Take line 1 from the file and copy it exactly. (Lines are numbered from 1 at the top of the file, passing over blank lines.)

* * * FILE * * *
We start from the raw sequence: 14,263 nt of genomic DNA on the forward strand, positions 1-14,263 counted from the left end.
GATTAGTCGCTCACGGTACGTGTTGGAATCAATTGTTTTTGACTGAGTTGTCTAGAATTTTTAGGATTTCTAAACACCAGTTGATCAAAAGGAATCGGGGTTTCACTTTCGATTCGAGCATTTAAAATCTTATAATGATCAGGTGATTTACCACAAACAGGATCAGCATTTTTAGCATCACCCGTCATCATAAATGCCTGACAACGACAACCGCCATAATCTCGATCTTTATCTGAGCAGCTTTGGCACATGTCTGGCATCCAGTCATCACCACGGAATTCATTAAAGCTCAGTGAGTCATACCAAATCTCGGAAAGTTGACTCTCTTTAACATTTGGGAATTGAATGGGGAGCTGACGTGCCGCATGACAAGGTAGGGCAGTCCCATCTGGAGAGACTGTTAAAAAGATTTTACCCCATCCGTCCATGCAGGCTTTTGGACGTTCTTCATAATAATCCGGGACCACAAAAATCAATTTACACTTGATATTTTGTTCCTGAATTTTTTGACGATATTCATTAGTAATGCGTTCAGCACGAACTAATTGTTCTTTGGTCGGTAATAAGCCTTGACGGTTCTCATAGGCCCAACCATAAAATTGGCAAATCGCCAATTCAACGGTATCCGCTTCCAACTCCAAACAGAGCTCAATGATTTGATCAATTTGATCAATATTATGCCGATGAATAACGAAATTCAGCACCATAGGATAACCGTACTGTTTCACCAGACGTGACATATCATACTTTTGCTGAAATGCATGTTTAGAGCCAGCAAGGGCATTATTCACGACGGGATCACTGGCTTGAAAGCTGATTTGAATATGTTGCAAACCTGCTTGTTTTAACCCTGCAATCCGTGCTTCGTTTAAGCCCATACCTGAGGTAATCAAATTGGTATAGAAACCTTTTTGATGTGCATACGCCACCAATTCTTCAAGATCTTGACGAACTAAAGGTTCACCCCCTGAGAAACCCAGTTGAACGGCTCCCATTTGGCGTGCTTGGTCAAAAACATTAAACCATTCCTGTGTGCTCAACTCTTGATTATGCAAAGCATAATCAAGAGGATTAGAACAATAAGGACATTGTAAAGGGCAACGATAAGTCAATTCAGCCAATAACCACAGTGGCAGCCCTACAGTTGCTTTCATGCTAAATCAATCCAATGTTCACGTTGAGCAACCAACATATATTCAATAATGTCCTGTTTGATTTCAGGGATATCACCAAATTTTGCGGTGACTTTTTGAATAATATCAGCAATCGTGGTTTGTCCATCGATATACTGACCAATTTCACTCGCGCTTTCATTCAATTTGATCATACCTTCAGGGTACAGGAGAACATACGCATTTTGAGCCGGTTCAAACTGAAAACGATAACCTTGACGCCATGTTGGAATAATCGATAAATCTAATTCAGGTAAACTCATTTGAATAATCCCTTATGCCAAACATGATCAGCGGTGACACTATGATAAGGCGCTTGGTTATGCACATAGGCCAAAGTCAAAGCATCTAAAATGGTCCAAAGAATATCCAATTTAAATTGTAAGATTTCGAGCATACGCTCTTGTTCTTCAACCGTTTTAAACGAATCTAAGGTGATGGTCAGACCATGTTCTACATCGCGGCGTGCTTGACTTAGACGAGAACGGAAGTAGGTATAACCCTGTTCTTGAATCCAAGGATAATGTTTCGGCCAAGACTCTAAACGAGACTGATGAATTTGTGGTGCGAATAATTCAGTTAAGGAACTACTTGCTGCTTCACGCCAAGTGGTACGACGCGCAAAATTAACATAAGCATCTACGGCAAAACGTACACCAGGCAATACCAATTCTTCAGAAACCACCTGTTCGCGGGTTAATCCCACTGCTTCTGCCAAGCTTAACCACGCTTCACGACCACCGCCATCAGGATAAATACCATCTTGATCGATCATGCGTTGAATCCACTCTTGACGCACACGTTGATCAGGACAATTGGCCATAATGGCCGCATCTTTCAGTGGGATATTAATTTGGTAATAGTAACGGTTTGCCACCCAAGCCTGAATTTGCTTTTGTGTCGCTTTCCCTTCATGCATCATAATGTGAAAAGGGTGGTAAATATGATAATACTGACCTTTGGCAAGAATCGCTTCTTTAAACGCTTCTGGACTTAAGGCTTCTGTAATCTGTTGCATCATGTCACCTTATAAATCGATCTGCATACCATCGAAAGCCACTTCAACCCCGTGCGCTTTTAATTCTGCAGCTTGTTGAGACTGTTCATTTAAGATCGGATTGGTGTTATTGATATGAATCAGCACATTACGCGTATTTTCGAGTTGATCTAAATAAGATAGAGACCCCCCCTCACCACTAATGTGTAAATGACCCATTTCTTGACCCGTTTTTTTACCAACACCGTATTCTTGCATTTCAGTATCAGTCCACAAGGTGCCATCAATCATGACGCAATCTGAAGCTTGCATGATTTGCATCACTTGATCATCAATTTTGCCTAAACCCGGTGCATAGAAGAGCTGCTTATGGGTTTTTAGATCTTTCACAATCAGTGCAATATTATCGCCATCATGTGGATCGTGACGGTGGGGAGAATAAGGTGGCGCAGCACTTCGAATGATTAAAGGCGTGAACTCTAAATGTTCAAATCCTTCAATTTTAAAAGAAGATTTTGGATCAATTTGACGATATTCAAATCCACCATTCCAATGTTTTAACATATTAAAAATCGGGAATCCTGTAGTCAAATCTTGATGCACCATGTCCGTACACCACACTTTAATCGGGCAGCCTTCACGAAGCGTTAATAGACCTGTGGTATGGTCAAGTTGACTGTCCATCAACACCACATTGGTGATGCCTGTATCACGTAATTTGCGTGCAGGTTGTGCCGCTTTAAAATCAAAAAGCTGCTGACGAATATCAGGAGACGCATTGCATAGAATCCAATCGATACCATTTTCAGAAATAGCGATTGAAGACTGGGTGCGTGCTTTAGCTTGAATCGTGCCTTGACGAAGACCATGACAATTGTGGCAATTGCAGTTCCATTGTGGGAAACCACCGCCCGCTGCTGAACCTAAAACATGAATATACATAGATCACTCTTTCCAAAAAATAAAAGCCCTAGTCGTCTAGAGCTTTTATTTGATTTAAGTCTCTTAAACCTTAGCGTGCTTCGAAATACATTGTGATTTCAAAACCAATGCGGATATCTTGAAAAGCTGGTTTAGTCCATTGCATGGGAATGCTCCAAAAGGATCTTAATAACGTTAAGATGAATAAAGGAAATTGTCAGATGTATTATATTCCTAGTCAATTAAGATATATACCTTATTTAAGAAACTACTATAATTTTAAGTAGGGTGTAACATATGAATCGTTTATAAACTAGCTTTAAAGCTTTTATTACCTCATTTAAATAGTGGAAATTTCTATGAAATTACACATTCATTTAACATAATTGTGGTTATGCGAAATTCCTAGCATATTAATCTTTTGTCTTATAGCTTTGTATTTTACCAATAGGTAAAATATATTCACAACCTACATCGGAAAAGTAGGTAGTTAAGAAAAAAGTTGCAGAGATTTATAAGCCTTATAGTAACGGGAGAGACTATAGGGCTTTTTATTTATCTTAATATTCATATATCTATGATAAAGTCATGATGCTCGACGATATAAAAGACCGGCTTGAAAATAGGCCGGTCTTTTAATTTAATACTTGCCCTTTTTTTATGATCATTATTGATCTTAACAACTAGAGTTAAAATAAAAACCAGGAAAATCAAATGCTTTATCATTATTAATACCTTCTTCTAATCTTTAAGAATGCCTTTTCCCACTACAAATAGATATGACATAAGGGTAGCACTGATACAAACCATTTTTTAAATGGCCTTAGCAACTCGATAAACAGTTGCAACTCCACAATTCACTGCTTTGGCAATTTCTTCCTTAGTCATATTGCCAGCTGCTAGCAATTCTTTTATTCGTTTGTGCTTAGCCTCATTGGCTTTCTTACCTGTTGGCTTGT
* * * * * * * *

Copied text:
We start from the raw sequence: 14,263 nt of genomic DNA on the forward strand, positions 1-14,263 counted from the left end.